Image of the May 2018 Wilderness Magazine Cover Read more articles from the
May 2018 Issue
Home / Articles / Walkshorts

Rise of the drones

A permit is required to fly drones over conservation land, but few users get one. Photo: Kyran Spence
The buzzing sound of drones is becoming increasingly common in national parks, but is it legal to fly them there?

As more drones are being flown in the backcountry, DOC is grappling with how to manage them as it faces complaints from trampers and aviators.

Drone users require permission from DOC to fly over conservation land as drones are classified as an aircraft and are regulated in the same way as a helicopter or aeroplane.

But DOC staff at some popular spots are finding an increasing number of people are flouting the rules, or are simply unaware of the regulations.

Golden Bay operations manager Andrew Lamason said he regularly receives complaints from trampers about drones in Abel Tasman National Park.

“It frustrates the hell out of me,” Lamason said. “It has a big impact on people’s experience. People spend a lot of effort getting to these beautiful remote places. They shouldn’t have to sit there and have things buzzing around their head.”

Lamason has put up signs around the park telling people drones aren’t allowed but to no avail.

Fiordland operations manager Greg Lind has had a similar experience.

“It’s a major issue,” Lind said. “Everybody seems to be struggling with how to deal with them. All the signage in the world appears to have little effect.

“This year we’ve had people taking them on the Great Walks, up  to Key Summit on the Routeburn Track, and even on the lakefront near the Te Anau helipad.”

DOC has also been inundated with applications from drone users seeking permission to fly. Drones accounted for 18 per cent of all concession applications last year. The number of approved concessions had also ballooned from five in 2015, to 102 last year.

The issues have lead to some to call on DOC to get tougher on drone users who ignore the rules. Figures released under the Official Information Act show DOC has never issued a warning or prosecuted anyone for using a drone without authorisation.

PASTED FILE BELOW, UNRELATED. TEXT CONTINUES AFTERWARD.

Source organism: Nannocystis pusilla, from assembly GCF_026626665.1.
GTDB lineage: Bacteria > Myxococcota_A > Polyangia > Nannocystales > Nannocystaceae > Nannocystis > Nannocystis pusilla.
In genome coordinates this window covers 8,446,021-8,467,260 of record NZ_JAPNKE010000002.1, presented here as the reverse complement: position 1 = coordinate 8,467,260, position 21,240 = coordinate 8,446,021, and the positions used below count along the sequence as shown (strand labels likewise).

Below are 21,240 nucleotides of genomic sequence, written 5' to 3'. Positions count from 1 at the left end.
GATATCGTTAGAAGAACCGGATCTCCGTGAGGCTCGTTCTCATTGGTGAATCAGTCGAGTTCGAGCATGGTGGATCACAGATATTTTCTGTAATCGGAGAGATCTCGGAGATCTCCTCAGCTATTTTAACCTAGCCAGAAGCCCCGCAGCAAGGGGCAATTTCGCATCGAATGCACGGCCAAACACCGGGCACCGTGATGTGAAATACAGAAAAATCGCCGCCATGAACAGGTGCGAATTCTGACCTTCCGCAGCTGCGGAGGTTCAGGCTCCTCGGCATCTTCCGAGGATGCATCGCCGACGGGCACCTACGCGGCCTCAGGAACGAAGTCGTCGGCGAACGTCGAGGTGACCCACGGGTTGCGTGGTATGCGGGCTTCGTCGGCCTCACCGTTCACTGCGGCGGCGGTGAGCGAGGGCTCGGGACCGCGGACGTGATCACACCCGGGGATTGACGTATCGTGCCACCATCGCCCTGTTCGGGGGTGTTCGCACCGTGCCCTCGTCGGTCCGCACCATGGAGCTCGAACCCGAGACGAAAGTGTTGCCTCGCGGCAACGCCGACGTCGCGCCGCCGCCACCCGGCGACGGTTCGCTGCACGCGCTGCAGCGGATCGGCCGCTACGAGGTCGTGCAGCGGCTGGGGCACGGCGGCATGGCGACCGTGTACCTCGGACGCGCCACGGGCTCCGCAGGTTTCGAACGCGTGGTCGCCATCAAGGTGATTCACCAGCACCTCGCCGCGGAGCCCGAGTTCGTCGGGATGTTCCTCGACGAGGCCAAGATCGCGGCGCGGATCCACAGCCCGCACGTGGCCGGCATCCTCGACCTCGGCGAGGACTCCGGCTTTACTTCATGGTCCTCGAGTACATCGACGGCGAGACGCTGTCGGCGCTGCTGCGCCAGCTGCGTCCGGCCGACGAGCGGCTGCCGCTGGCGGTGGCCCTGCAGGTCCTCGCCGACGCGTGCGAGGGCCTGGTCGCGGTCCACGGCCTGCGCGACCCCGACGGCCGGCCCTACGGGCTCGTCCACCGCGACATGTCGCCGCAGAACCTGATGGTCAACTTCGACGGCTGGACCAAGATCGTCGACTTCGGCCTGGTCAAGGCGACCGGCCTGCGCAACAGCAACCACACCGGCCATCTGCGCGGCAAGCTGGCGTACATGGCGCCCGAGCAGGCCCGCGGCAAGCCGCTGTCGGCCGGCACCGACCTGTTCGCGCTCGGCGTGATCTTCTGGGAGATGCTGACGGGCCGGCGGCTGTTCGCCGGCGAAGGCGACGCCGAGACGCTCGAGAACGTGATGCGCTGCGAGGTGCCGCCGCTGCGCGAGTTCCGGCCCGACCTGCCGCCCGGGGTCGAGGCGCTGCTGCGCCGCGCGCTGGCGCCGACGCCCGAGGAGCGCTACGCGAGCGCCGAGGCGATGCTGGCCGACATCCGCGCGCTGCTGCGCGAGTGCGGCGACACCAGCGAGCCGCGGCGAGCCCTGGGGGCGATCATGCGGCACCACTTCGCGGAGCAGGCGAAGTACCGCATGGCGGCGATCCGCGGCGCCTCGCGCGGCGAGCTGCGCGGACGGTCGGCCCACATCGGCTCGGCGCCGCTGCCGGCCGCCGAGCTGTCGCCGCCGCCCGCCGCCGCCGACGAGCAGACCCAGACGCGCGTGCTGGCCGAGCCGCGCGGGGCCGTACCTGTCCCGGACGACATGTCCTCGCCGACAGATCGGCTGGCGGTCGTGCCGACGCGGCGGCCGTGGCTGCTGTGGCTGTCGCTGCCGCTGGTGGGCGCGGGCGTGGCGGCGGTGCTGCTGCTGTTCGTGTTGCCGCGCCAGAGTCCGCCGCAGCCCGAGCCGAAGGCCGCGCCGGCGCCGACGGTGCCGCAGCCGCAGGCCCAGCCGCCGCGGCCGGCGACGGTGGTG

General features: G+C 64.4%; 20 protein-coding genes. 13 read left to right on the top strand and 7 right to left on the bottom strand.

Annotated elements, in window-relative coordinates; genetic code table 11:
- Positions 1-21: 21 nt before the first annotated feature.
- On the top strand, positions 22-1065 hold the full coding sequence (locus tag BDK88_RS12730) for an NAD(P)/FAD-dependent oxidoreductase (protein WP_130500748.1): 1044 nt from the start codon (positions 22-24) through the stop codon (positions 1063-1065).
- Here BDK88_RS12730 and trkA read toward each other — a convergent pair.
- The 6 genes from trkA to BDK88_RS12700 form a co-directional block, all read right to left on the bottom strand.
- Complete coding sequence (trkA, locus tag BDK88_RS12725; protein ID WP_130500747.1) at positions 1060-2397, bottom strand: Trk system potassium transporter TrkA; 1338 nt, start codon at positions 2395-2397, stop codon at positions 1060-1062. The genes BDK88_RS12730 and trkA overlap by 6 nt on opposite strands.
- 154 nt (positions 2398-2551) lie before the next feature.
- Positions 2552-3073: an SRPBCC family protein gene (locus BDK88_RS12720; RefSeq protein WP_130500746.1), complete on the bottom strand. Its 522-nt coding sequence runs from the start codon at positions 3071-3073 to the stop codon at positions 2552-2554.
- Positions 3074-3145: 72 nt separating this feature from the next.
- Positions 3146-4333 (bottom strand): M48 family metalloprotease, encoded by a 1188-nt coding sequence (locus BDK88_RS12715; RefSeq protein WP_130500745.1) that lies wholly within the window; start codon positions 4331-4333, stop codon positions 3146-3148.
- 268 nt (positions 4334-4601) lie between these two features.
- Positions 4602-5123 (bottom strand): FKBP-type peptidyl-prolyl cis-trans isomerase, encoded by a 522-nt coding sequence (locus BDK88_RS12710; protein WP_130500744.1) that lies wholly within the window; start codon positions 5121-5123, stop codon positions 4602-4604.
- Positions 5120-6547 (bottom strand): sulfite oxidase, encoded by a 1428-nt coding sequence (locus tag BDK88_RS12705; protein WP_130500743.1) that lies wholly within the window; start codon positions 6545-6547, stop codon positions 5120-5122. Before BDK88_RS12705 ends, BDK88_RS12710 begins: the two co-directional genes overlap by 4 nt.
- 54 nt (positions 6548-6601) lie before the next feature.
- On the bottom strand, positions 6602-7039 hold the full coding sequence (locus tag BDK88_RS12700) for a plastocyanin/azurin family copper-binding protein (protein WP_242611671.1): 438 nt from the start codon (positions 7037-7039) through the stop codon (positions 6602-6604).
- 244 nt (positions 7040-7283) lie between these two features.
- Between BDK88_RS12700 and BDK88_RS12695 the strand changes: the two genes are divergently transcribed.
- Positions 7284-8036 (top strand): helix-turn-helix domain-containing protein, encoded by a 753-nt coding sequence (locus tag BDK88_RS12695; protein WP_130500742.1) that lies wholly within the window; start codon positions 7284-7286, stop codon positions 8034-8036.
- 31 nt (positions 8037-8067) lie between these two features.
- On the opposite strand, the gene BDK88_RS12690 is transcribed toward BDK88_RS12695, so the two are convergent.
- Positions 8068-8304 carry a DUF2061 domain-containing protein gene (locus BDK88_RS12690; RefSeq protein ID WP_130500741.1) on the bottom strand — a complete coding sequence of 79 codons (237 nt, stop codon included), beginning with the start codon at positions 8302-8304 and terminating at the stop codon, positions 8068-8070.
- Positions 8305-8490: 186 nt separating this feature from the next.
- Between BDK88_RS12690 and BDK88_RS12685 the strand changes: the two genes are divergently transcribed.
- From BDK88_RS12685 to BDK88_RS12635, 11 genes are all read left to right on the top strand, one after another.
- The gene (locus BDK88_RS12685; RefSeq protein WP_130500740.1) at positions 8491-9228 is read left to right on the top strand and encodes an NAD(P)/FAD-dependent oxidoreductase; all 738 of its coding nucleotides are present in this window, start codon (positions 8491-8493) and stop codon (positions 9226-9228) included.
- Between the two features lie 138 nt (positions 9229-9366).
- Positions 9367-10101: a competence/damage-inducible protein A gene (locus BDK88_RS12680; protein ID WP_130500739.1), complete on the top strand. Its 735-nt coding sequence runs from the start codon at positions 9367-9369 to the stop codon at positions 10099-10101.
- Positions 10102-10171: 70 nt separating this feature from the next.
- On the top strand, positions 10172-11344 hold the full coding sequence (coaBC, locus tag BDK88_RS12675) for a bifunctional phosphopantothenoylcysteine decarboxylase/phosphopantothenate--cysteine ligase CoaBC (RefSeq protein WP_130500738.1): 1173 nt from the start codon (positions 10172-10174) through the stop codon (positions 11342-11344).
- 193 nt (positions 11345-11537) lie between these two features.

Professional photographer Talman Madsen has won awards for his drone photography, but said he rarely takes his drone out anymore because their use is becoming increasingly contentious and applying for approval is time-consuming. He said DOC needs to police and enforce the rules.

“We go to these places to escape technology,” Madsen said. “Who wants to be constantly annoyed by the whir and sound of drones when they are hiking?”

He recently visited the United States and said a crack-down on drone use in national parks there had made a difference.

“I went to a bunch of national parks and I only saw one drone,”  he said. “We need to be more strict here. If people are flouting the rules, they [DOC] should be able  to prosecute based on seeing drone images on social media.”

DOC director of planning, permissions and land Marie Long said the department preferred to take an educational approach to drone use, rather than issuing fines.

“As drone use is a relatively new activity, the department prefers to take an initial approach to educating drone operators to ensure they are aware of the concession requirements,” Long said.

DOC senior media advisor Leigh-Anne Wiig said the department was also updating the requirements to make it easier for people to understand the regulations. But Federated Mountain Clubs president Peter Wilson said DOC should develop a specific drone policy to be consistent across the country.

“They don’t have a management regime and policy that’s fit for purpose for drones.”

A DOC memo leaked to Wilderness and written by Long said the department could either develop a specific policy for drones and map areas where drone use would be permitted or create a separate definition for a drone so it could be considered separately from aircraft. But Long said the department couldn’t afford to do the work.

Ultimately, Long recommended drone applications be treated differently to aircraft by assessing them as an ‘exceptional circumstance’ and applications could be approved if they were consistent with the park management plans.

But Wilson said this isn’t good enough.

“They’ve got to have a comprehensive review with proper consultation and I’m concerned they are abusing the ‘exceptional circumstances’ clause.”

Get unlimited access

Browse all articles, trips, gear reviews and buyer’s guides for as little as $6/month.

Subscribe now or view our current special offers

Already a subscriber? Login Now